Safe at college


Parents who send a daughter off to college worry about a lot of things: How will she perform in challenging classes? How will she handle the freedom to eat, sleep, study, and play when she chooses? How will she — and they — pay for it?

Although parents typically have long lists of concerns, one of the most threatening possibilities on campus receives little attention: the possibility that their daughter will be raped. Today’s odds of young women becoming victims of sexual violence at college are far too high.

Last month, a White House report revealed that one in five female college students reported being the victim of a sexual assault. Worse, only one in eight student victims reports the crime.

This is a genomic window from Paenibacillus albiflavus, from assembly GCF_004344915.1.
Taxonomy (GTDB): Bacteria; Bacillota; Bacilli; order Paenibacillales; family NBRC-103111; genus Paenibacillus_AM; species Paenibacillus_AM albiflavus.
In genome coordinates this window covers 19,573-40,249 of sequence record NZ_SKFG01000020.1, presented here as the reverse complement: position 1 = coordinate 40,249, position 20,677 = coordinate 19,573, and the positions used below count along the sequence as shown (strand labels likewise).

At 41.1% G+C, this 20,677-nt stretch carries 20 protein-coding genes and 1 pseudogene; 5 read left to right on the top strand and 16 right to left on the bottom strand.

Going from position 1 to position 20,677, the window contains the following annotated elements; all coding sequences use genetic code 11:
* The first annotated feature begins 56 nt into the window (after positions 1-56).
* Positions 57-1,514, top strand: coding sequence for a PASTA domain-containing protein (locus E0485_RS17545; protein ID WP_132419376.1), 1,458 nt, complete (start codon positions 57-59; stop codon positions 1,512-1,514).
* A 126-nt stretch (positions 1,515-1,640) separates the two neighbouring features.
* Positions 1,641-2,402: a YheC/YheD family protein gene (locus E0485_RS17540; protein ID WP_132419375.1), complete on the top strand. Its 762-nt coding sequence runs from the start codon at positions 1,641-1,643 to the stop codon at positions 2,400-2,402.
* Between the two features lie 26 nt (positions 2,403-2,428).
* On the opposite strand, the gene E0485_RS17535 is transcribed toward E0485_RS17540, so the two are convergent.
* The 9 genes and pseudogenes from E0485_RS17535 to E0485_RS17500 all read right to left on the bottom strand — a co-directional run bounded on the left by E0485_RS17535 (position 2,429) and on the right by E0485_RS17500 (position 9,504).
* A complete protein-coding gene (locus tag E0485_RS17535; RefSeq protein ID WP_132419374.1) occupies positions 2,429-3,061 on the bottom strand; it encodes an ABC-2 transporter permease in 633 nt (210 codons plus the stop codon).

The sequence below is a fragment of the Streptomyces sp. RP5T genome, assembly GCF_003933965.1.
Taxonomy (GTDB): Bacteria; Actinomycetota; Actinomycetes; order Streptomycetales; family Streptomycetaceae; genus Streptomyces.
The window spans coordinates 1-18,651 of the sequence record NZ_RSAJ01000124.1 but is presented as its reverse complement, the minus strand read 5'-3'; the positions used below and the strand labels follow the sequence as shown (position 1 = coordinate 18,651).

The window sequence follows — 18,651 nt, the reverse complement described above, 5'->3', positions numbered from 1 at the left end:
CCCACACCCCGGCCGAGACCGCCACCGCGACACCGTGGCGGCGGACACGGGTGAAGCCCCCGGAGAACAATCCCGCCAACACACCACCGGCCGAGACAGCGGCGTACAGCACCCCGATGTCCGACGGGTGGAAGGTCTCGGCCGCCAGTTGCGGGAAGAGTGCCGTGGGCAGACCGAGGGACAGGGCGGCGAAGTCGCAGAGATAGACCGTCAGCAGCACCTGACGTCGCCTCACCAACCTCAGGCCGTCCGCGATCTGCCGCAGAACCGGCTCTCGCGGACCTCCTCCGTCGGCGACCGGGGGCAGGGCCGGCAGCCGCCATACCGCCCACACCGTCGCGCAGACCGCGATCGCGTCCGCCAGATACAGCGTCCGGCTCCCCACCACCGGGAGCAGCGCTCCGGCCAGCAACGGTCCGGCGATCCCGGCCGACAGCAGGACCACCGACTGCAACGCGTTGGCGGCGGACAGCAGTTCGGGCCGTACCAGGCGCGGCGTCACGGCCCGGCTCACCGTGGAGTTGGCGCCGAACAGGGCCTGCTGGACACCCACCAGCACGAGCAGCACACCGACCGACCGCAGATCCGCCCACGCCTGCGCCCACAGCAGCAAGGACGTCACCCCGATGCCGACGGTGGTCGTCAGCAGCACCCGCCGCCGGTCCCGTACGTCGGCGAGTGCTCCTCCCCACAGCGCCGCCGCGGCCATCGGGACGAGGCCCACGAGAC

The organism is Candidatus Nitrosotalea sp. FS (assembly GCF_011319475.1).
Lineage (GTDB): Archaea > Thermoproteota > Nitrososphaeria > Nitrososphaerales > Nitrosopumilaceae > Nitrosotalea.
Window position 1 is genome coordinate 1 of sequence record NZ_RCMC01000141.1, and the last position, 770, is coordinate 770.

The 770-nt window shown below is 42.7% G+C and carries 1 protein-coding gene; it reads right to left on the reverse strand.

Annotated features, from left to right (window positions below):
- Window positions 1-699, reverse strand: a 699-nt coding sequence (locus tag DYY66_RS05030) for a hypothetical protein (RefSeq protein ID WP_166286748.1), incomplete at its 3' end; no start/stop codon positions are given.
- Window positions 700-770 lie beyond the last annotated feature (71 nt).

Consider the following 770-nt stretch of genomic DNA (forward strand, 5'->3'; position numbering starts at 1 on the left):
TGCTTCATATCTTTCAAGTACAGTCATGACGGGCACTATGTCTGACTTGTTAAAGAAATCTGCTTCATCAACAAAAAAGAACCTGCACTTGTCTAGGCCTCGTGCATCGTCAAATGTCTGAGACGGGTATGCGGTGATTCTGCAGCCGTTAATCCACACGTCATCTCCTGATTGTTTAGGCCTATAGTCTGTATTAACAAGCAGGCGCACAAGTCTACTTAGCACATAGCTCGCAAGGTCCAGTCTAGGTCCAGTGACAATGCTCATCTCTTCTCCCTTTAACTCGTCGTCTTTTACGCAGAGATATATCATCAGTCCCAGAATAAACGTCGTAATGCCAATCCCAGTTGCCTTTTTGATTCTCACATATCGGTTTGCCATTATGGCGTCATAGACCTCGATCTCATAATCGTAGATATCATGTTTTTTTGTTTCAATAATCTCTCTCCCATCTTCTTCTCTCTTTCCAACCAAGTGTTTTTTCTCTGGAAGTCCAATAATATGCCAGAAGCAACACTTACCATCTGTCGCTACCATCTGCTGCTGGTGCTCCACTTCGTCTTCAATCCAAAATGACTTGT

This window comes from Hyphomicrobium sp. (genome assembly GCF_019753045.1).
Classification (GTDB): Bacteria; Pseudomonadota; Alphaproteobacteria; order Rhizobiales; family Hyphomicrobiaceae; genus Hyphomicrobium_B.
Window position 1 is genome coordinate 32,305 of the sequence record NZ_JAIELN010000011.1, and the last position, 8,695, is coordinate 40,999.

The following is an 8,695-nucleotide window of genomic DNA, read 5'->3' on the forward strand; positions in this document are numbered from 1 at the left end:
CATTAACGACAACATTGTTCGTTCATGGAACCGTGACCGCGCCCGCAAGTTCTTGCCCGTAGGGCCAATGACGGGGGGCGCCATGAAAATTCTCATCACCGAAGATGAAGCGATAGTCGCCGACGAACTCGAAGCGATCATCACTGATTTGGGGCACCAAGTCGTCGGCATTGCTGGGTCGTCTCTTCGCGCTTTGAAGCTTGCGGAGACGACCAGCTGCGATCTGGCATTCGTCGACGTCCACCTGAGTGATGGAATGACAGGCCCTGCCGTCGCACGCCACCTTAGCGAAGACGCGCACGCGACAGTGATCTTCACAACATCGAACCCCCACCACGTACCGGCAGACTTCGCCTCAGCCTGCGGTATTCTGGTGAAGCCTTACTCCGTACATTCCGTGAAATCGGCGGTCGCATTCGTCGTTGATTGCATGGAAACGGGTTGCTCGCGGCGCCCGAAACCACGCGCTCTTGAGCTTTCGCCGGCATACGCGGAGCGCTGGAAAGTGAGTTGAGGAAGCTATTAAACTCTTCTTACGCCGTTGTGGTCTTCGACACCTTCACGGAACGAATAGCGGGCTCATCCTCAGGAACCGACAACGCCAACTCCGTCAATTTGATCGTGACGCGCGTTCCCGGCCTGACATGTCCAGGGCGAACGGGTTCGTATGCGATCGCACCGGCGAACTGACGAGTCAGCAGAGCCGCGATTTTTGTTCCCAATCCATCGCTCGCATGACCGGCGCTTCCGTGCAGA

Among all universities that report forcible sex offenses, the number grew from 2,986 in 2010 to 3,948 in 2012, according to data reported by the schools under a federal law that requires them to document campus crime. Experts believe these numbers vastly underestimate the prevalence of campus sexual assault.

At a recent White House meeting on the issue, President Obama and Vice President Joe Biden made impassioned pleas for change. They called on young people to acknowledge that sexual assault is unacceptable, and urged them to “summon the bravery to stand up and say so.”

The President set up a task force to develop recommendations to prevent and respond to the crime, increase public awareness of schools’ track records, and make sure federal agencies are providing adequate oversight.

It is important to determine why sexual assaults occur and often go unreported, in order to reduce attacks that ruin the lives of women — and men — every year on campuses. As Education Secretary Arne Duncan said: “No parent should ever fear for a child’s safety when he or she departs for college.”